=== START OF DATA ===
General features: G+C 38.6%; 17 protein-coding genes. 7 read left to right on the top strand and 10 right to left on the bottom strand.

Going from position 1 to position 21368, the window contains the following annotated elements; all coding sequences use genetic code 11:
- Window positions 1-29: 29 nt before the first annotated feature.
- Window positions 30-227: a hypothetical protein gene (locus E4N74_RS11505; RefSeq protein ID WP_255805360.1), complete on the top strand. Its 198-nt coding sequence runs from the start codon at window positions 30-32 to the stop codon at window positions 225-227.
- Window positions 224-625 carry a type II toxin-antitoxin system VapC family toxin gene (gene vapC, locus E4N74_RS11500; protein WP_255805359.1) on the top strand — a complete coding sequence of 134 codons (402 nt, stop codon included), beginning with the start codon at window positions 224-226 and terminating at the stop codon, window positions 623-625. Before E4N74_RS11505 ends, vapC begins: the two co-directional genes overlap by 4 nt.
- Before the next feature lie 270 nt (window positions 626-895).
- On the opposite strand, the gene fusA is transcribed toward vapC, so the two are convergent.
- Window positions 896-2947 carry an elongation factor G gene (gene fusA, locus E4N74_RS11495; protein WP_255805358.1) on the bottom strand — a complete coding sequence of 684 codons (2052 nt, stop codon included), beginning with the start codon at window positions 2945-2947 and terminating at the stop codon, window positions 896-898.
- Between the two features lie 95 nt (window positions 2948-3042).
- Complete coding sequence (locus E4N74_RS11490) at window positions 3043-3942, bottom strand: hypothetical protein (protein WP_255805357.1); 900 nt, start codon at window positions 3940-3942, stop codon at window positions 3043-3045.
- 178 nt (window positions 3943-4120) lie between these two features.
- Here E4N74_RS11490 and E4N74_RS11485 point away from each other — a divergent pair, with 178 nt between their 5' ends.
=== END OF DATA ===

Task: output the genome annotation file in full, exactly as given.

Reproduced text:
General features: G+C 38.6%; 17 protein-coding genes. 7 read left to right on the top strand and 10 right to left on the bottom strand.

Going from position 1 to position 21368, the window contains the following annotated elements; all coding sequences use genetic code 11:
- Window positions 1-29: 29 nt before the first annotated feature.
- Window positions 30-227: a hypothetical protein gene (locus E4N74_RS11505; RefSeq protein ID WP_255805360.1), complete on the top strand. Its 198-nt coding sequence runs from the start codon at window positions 30-32 to the stop codon at window positions 225-227.
- Window positions 224-625 carry a type II toxin-antitoxin system VapC family toxin gene (gene vapC, locus E4N74_RS11500; protein WP_255805359.1) on the top strand — a complete coding sequence of 134 codons (402 nt, stop codon included), beginning with the start codon at window positions 224-226 and terminating at the stop codon, window positions 623-625. Before E4N74_RS11505 ends, vapC begins: the two co-directional genes overlap by 4 nt.
- Before the next feature lie 270 nt (window positions 626-895).
- On the opposite strand, the gene fusA is transcribed toward vapC, so the two are convergent.
- Window positions 896-2947 carry an elongation factor G gene (gene fusA, locus E4N74_RS11495; protein WP_255805358.1) on the bottom strand — a complete coding sequence of 684 codons (2052 nt, stop codon included), beginning with the start codon at window positions 2945-2947 and terminating at the stop codon, window positions 896-898.
- Between the two features lie 95 nt (window positions 2948-3042).
- Complete coding sequence (locus E4N74_RS11490) at window positions 3043-3942, bottom strand: hypothetical protein (protein WP_255805357.1); 900 nt, start codon at window positions 3940-3942, stop codon at window positions 3043-3045.
- 178 nt (window positions 3943-4120) lie between these two features.
- Here E4N74_RS11490 and E4N74_RS11485 point away from each other — a divergent pair, with 178 nt between their 5' ends.